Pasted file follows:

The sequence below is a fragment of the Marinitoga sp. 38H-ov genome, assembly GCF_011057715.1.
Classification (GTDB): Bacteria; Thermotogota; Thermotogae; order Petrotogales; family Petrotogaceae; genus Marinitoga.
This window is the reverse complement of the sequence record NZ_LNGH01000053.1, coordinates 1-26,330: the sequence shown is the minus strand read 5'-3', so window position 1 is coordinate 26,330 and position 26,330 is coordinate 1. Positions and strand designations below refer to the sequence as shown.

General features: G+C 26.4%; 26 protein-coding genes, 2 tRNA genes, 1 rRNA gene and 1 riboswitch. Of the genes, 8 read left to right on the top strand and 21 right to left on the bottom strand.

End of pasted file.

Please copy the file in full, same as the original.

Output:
The sequence below is a fragment of the Marinitoga sp. 38H-ov genome, assembly GCF_011057715.1.
Classification (GTDB): Bacteria; Thermotogota; Thermotogae; order Petrotogales; family Petrotogaceae; genus Marinitoga.
This window is the reverse complement of the sequence record NZ_LNGH01000053.1, coordinates 1-26,330: the sequence shown is the minus strand read 5'-3', so window position 1 is coordinate 26,330 and position 26,330 is coordinate 1. Positions and strand designations below refer to the sequence as shown.

General features: G+C 26.4%; 26 protein-coding genes, 2 tRNA genes, 1 rRNA gene and 1 riboswitch. Of the genes, 8 read left to right on the top strand and 21 right to left on the bottom strand.